The United Nations accused Nicaragua's government of turning a blind eye while armed mobs rounded up, raped and tortured protesters. The report cited disproportionate use of force and extrajudicial killings by the police, disappearances, widespread arbitrary detentions, and the use of torture and sexual violence in detention centers. Nicaragua said the report ignored violence aimed at overthrowing a democratically elected government.


Below, for your browsing convenience, the categories are divided into: Entertainment, Arts, Sports, and Media:


Ninth Circuit Dismisses Copyright Infringement Claim

The Court of Appeals for the Ninth Circuit affirmed the dismissal of a copyright infringement lawsuit brought against Thomas Gonzales by a company that holds the copyrights to the 2015 Adam Sandler movie "The Cobbler". The company accused Gonzales of downloading the movie illegally. The court said Cobbler's direct infringement claim failed because the only connection between Gonzales and the infringement was the internet service subscription. Although Cobbler's allegations fit the definition of infringement, they weren't supported by an independent investigation and were not "enough to raise a right to relief above a speculative level." The court said that Cobbler had to prove that Gonzales actively encouraged or induced copyright infringement.


Hollywood Strives for Diversity Among its Writers

Television executives are trying to diversify their writers' rooms amid heightened scrutiny and in the wake of #OscarsSoWhite and other controversies. Diverse shows and storylines have also stoked demand because many of these new series have people of color and women as lead characters and a desire to find the next "Empire" or "Jane the Virgin".


Disney Reaches Deal for $15 Minimum Wage

Disney reached a deal with its Walt Disney World Resort unions to hike the minimum wage for workers to at least $15 an hour by 2021. The deal, expected to be approved by the union members, would also retroactively pay workers the greater of an additional 50 cents an hour or 3% for all hours worked since September of 2017.



Shakeup at City Ballet

The New York City Ballet announced that male principal dancers Chase Finlay, Amar Ramasar, and Zachary Catazaro, would not be performing in the coming season. A statement by the Ballet's board said the company had "received a letter alleging inappropriate communications made via personal text and email by three members of the company." After an investigation by the company it was "determined that each man had violated the norms of conduct that New York City Ballet expects from its employees."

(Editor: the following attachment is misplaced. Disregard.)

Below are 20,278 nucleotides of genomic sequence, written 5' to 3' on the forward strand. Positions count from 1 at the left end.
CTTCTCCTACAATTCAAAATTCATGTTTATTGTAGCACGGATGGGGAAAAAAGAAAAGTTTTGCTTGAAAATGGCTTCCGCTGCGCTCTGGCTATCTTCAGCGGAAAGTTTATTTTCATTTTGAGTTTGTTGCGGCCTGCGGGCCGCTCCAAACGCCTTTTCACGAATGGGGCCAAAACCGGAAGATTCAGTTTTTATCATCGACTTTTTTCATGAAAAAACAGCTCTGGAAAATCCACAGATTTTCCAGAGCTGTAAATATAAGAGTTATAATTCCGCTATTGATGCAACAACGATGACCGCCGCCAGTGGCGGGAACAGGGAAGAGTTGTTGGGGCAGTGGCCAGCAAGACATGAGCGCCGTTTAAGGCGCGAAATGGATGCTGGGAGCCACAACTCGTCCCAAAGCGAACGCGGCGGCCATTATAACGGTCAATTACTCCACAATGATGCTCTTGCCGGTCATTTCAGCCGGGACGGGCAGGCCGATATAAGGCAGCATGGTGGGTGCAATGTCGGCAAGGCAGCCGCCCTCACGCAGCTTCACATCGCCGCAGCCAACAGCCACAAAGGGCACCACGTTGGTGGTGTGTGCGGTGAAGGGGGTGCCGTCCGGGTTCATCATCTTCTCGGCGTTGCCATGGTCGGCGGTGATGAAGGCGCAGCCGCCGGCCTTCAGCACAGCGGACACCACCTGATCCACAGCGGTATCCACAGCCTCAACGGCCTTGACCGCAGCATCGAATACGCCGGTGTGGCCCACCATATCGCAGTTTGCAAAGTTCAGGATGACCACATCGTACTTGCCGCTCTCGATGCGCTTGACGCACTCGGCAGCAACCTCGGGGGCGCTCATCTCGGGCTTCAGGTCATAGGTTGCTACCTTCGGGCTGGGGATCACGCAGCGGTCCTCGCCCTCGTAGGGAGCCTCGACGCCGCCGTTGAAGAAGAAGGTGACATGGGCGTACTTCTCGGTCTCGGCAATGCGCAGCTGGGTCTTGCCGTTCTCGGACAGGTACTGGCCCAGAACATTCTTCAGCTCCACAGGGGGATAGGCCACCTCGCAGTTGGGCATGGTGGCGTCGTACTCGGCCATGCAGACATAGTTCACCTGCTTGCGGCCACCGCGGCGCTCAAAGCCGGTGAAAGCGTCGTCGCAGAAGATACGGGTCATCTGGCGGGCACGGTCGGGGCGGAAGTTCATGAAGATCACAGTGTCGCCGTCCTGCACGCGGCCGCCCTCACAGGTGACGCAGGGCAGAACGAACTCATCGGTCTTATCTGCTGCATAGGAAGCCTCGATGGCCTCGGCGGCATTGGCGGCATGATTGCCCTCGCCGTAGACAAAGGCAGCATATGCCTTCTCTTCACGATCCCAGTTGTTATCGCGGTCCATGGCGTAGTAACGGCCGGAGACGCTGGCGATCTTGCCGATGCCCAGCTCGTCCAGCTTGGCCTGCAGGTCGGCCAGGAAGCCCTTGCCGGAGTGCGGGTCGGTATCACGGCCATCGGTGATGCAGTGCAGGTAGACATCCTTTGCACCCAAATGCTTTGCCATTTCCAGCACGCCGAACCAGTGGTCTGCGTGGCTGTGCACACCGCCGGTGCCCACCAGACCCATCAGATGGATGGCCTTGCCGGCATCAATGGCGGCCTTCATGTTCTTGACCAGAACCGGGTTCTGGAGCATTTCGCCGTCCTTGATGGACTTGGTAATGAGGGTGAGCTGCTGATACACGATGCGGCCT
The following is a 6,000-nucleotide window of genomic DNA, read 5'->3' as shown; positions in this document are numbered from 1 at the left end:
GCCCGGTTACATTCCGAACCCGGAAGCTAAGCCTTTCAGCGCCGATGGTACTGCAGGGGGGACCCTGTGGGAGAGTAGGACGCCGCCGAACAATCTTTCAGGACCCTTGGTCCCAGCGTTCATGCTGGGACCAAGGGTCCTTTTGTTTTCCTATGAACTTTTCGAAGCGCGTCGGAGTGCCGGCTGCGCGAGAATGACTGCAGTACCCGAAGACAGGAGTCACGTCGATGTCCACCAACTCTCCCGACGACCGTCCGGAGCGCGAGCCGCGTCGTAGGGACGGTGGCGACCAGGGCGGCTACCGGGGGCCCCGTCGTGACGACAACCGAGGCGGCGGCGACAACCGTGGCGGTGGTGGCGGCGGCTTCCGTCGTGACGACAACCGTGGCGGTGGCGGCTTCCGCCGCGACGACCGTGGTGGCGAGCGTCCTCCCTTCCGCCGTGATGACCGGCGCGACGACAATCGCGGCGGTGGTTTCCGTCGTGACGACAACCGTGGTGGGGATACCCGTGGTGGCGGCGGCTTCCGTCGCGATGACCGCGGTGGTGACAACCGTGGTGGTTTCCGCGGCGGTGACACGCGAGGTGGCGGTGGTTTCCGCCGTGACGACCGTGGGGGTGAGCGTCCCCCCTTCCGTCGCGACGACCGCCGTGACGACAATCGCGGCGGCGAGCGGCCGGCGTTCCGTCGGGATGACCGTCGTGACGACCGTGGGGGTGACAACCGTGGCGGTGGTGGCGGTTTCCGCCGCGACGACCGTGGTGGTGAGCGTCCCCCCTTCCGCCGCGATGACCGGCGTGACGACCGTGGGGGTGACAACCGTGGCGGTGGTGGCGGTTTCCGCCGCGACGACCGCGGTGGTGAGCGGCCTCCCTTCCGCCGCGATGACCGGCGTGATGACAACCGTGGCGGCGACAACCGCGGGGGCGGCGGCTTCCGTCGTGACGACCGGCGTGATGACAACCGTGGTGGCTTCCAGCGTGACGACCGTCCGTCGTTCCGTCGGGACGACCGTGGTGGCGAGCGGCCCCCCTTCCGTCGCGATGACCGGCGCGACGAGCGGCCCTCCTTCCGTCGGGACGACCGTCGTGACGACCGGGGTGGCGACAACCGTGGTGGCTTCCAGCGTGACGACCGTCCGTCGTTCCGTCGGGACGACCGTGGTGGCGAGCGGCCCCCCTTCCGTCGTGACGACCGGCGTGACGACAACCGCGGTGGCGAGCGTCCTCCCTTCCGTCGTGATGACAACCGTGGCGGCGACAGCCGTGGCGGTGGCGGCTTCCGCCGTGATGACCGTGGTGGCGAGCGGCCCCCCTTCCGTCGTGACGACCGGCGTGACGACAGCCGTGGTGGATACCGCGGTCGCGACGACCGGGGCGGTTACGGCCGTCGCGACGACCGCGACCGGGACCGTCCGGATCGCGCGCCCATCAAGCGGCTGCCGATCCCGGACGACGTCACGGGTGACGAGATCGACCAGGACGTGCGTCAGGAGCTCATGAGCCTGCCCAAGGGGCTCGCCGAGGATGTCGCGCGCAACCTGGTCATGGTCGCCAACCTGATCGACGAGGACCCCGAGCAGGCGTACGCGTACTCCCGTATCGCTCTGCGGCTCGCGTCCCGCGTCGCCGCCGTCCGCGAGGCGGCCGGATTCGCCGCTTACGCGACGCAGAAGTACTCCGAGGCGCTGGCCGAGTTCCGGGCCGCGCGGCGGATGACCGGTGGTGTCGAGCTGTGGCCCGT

Carnegie Library Archivist Accused of Stealing $8 Million Worth of Books

An archivist in charge of the rare books collection at the Carnegie Library of Pittsburgh was arrested on charges that he and a book dealer stole about 300 books and other artifacts worth about $8 million over two decades. Their arrests last month sent a shudder across the rare books industry, a niche world based on trust, where confidantes are currency and handshake deals are commonplace.


"Queer Museum" To Reopen in Brazil

The "Queer Museum" exhibition, which closed last year after much controversy and heated debates, will reopen in a public park in Rio de Janeiro. The exhibit featured such works as a painting of the Virgin Mary cradling a monkey and sacramental wafers with words like "vagina" and "penis" written on them, and sparked national debates about freedom of expression and what qualifies as art.


Jewish Heirs Challenge Lost Art Foundation

The German Lost Art Foundation, a database of art likely looted by the Nazis, is being criticized by the heirs of a Nazi victim for removing from public view some of the databases work after lobbying from several dealers. The database removed works by Austrian artist Egon Schiele, which were believed to be owned by Viennese performer Fritz Grunbaum and confiscated by the Nazis after he was sent to a concentration camp.


Erdogan Statue Removed in Germany

A golden statue of Turkish President Recep Tayyip Erdogan installed in a square in the German city of Wiesbaden has been removed after outcries and security concerns. The 4-meter-tall statue depicted Erdogan with his right hand up in the air, drawing comparisons to a statue of Iraqi dictator Saddam Hussein. The statue was erected as part of the Wiesbaden Biennale art festival. Germany has a significant Turkish minority and some people tried to deface the statue, vandalizing it with an expletive and the words "Turkish Hitler."



3 Killed at Madden Video Game Tournament

A video game tournament in Miami turned deadly when one of the contestants killed two other contestants and himself. The Madden Tournament
turned deadly when David Katz shot fellow contestants Taylor Robertson, Eli Clayton, and 11 other contestants after he was eliminated from the tournament.


Arbitrator Denies the National Football League's Request to Dismiss Kaepernick's Collusion Case

An arbitrator declined to dismiss Colin Kaepernick's collusion case against the National Football League after the latter's request for a summary judgment.



First Black Woman to Cover White House to Be Honored

Alice Allison Dunnigan, the first African American Women to report on the White House, will be honored with a bronze statue at the Newseum in Washington D.C. Dunnigan was the first accredited black women to cover the White House, later became the head of the Associated Negro Press Washington Bureau, and spent 14 years filing stories for 112 African American newspapers.


Ally of South Korea's Moon Conspired to Rig Opinion

A special counsel in South Korea found that a political ally of President Moon Jae-in conspired with online bloggers to illegally influence public opinion ahead of Moon's election last year. However, the special counsel found no evidence that Moon was involved.


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This page contains a single entry from the blog posted on September 3, 2018 10:00 PM.